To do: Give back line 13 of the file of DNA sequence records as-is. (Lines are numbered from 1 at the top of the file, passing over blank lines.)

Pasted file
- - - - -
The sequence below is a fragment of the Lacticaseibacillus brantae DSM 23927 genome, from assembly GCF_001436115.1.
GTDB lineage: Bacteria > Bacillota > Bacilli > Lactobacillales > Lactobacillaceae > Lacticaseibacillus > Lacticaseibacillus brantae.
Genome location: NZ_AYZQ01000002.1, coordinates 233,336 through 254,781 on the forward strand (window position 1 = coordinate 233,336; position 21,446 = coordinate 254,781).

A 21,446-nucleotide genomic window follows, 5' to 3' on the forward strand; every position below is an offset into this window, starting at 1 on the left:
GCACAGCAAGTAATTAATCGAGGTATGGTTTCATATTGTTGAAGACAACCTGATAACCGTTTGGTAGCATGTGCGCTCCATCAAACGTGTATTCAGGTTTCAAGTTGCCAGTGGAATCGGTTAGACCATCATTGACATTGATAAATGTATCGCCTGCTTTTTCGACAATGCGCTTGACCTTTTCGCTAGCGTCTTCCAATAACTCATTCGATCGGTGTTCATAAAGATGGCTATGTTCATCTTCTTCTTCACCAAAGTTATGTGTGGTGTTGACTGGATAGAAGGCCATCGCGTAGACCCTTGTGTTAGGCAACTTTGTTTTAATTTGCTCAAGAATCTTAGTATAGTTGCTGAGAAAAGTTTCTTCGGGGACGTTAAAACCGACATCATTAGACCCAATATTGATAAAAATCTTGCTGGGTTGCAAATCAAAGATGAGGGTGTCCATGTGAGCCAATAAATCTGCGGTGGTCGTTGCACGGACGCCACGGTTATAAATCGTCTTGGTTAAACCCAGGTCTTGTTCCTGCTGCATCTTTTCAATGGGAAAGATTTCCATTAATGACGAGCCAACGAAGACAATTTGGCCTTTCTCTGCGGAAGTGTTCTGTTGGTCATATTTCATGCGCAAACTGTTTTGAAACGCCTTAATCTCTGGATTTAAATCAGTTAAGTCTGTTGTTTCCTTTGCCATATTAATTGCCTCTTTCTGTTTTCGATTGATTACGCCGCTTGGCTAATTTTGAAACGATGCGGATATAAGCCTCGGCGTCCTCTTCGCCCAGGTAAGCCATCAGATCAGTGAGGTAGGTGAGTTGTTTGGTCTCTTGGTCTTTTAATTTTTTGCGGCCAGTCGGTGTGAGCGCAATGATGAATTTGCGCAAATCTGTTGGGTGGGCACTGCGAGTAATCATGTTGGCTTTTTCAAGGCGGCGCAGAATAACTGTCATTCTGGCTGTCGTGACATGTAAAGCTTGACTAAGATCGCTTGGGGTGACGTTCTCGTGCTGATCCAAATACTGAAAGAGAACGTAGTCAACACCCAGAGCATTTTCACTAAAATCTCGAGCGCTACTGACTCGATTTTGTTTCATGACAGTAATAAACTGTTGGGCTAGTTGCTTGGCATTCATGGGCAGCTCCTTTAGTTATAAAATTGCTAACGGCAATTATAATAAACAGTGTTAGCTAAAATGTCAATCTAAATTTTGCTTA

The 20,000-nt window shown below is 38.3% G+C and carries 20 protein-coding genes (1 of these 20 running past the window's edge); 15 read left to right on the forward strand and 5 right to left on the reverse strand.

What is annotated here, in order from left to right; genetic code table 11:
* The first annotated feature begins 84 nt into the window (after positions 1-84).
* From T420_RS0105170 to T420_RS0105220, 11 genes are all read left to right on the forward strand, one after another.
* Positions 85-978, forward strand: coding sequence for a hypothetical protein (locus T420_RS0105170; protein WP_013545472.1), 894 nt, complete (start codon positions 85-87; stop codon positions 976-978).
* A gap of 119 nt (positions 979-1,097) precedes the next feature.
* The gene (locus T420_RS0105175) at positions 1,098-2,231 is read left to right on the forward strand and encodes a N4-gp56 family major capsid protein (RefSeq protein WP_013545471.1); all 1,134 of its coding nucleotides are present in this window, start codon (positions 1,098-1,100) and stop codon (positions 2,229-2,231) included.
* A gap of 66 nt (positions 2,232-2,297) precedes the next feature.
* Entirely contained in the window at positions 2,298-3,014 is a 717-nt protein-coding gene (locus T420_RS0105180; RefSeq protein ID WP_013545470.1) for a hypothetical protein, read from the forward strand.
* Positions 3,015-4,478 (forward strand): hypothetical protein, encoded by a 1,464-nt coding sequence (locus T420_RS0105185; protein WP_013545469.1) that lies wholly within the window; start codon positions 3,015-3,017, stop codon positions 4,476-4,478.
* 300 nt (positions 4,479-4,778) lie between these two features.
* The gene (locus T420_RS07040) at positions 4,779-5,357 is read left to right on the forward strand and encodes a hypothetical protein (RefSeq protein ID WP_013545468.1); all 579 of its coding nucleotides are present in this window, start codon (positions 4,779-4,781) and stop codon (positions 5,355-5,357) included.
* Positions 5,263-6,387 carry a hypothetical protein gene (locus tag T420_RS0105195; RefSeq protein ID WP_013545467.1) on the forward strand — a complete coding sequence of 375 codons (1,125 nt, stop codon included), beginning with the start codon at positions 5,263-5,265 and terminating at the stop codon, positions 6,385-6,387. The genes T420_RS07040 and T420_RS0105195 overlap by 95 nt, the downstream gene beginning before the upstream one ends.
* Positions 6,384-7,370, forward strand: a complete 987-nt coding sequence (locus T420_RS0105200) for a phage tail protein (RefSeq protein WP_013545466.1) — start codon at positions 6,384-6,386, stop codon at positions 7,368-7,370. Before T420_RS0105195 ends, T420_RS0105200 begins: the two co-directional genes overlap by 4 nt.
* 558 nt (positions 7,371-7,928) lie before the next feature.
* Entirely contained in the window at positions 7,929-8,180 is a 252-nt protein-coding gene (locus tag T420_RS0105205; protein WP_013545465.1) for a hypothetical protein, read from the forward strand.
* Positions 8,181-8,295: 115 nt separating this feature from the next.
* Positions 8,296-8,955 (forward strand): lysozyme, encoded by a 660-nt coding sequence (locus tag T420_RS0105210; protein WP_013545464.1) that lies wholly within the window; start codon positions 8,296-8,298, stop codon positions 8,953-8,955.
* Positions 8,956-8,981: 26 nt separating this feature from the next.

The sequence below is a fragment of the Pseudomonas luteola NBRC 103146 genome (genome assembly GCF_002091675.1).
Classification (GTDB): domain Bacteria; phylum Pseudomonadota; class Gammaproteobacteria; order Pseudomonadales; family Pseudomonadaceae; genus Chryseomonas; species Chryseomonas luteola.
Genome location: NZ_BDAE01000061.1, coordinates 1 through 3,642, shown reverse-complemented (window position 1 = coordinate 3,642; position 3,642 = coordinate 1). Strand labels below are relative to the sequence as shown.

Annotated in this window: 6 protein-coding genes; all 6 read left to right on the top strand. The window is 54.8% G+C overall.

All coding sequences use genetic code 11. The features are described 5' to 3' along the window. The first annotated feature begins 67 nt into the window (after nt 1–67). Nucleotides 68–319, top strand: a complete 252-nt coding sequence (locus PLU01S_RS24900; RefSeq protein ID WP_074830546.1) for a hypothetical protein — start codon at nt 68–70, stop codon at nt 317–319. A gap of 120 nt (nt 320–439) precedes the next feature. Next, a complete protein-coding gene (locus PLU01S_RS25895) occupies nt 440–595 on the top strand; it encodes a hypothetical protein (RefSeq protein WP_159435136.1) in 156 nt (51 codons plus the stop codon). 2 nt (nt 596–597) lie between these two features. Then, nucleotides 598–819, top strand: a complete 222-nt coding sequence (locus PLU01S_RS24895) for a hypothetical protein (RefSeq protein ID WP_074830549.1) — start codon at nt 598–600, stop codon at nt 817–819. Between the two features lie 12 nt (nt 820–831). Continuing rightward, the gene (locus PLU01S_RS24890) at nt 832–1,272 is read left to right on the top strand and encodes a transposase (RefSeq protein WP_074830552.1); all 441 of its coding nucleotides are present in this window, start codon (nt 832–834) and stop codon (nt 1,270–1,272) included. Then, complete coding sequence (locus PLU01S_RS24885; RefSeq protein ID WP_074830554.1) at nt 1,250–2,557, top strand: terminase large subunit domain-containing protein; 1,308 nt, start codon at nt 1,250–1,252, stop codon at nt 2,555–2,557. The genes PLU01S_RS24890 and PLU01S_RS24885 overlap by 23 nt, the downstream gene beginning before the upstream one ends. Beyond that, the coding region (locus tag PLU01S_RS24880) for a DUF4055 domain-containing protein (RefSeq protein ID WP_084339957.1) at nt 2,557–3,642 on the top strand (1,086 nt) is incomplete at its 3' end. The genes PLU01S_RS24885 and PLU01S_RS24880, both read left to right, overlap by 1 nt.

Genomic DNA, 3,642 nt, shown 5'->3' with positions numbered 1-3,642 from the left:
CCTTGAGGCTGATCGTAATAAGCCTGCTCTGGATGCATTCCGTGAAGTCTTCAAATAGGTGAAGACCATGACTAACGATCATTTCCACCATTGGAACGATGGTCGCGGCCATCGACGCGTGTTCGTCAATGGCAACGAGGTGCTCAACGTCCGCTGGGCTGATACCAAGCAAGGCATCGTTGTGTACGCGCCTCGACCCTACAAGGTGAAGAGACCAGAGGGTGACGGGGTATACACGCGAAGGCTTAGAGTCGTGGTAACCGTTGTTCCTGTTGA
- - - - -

* A gap of 66 nt (positions 2,232-2,297) precedes the next feature.